Stuff Matters – Exploring the Marvelous Materials That Share Our Man-Made World by Mark Miodownik.
Steel was the first metal that Miodownik discusses. For thousands of years, the making of steel was handed down as a craft. During the Stone Age metal was highly prized and copper and gold were the only two metals. When iron and steel were achieved this was the making of the Industrial Revolution.
Paper was the second word he discussed. The invention of paper was said to be one of the great inventions of the Chinese. The Bible is one of the first books to actually be bound together. It was genius that made a book with heavier paper enclosing the words. Concrete was the next word he talked about. It is made from powdered rock, calcium carbonate, mainly limestone. You also need silicate, a compound of silicon and oxygen. It is amazing how they all bond together to make such a hard concrete. The next thing is chocolate. It is formed originally from the cocoa tree fruit that grows large fruit that are pulled off the short tree that grows under palms and left to rot. When the fruit is rotted then dead it can be harvested from the fruit and many grow in each separate fruit. The beans are dried and roasted which turns each bean into a mini-chemical factory. Foam is the next story he writes about; the foam in shoes. The next was glass and the discussion was heating up; molecules are melted and become liquid. By adding born oxide to the mix you can turn glass into Pyrex. The next article that Miodownik discusses is graphite which comes from carbon. It is a light atom with six protons and usually six neutrons; but if a third carbon from the neutrons is unstable, the element falls apart. The biggest diamond yet discovered is in the Milky Way. I found this book fascinating because we use these same materials many times in a day and never think of how they are put together.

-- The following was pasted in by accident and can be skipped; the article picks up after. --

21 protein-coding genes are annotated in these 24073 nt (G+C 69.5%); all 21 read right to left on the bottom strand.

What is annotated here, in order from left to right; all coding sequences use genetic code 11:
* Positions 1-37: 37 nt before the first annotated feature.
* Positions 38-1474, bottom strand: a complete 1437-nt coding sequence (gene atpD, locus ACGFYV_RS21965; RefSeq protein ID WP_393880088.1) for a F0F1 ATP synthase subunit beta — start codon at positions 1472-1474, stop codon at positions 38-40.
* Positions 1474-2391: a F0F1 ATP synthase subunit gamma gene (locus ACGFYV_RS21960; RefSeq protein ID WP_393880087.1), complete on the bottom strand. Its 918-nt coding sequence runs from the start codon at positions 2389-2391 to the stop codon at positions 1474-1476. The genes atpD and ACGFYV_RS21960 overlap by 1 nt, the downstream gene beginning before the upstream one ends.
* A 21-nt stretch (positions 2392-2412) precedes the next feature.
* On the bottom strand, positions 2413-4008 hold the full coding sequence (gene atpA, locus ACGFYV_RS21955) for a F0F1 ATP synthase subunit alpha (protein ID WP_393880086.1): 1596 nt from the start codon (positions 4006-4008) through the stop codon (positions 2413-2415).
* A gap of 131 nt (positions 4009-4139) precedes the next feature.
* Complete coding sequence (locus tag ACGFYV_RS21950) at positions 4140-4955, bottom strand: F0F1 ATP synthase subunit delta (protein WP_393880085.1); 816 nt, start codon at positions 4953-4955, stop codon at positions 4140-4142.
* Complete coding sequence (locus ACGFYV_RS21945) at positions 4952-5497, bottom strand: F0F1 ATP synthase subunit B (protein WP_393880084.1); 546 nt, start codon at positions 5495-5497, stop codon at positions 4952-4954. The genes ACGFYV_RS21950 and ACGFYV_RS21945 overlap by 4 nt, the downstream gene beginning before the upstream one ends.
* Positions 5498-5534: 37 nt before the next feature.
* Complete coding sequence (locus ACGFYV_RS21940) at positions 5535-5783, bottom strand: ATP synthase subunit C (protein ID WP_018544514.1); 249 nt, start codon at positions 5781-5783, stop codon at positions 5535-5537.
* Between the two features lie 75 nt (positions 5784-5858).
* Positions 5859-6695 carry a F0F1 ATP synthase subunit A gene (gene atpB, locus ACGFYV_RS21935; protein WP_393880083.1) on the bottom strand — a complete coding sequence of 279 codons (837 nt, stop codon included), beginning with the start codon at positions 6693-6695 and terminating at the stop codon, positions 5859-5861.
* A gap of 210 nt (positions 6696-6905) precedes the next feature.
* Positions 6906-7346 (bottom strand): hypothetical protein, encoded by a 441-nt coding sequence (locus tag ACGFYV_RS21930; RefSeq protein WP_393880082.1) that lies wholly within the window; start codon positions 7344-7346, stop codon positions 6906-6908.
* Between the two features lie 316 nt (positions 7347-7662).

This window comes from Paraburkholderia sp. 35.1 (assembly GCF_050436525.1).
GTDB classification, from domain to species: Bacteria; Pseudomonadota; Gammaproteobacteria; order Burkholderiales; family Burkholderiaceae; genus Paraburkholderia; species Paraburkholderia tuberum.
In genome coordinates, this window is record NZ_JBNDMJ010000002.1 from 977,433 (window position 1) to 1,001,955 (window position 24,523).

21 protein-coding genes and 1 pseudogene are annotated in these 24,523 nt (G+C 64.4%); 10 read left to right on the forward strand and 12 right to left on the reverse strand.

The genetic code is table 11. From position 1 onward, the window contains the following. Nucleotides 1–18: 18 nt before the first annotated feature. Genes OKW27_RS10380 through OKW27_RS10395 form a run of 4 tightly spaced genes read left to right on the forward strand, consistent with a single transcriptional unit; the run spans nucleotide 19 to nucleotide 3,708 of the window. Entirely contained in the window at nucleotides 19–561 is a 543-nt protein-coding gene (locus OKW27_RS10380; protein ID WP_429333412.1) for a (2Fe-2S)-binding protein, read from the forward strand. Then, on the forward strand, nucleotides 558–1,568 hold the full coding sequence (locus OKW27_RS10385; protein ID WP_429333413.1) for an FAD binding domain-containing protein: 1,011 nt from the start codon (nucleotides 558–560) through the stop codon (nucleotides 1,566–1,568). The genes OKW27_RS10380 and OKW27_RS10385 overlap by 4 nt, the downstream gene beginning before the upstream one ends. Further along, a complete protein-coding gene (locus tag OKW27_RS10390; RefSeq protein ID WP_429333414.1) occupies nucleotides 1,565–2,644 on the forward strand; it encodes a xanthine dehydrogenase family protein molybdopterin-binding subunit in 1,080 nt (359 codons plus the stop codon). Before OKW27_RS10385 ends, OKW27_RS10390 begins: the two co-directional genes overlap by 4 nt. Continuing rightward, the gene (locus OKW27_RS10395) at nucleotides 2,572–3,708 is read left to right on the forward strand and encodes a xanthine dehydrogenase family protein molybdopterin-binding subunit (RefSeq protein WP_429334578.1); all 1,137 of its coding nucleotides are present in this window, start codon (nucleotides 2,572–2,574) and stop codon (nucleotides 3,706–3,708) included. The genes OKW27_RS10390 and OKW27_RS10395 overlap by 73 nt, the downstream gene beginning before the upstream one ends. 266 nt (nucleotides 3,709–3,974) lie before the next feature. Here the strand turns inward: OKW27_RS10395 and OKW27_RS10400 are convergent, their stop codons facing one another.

What I Know For Sure by Oprah Winfrey.
In 1998 Chicago Sun Times film critic Gene Siskel asked Oprah to tell him “What do you know for sure?” At a complete loss for words, Oprah knew that she must live life as it comes along. She writes about early years of poverty in Mississippi and how her weight got up to 237 pounds. She met a man in the gym that told her to eat foods that make you thrive. She finally got the idea and started growing her own vegetables. Oprah loves to read and the Bible has been one of the main books. Her favorite verse is Psalm 37:4. There is a lot more in the book about her life through the years. Some of the last part was written when she was 50. Later she added some when she had her 60th birthday. There is a little repeating but overall it was a joy to read and get acquainted with her.
Learn to Weave – A Project – Based Approach to Weaving Basics by Anne Field.
There have been many books in the library on quilting and beading but this is the first book on weaving that I have ever encountered. It starts a new weaver on the basics. The photos are very explicit and if the new weaver follows them to the letter, the person will soon have the first warp ready to go onto the loom. In this first part of dressing the loom takes patience but after it is on the loom and you are weaving it is a great accomplishment; after the first item woven Field goes on to part two to weave other projects such as table runners, dish towels, place mats, jackets and scarves. I have many, many books on weaving but this book and its photos are the best I have ever seen. Some of the best weavers are men because they are stronger and can beat a warp for rugs better.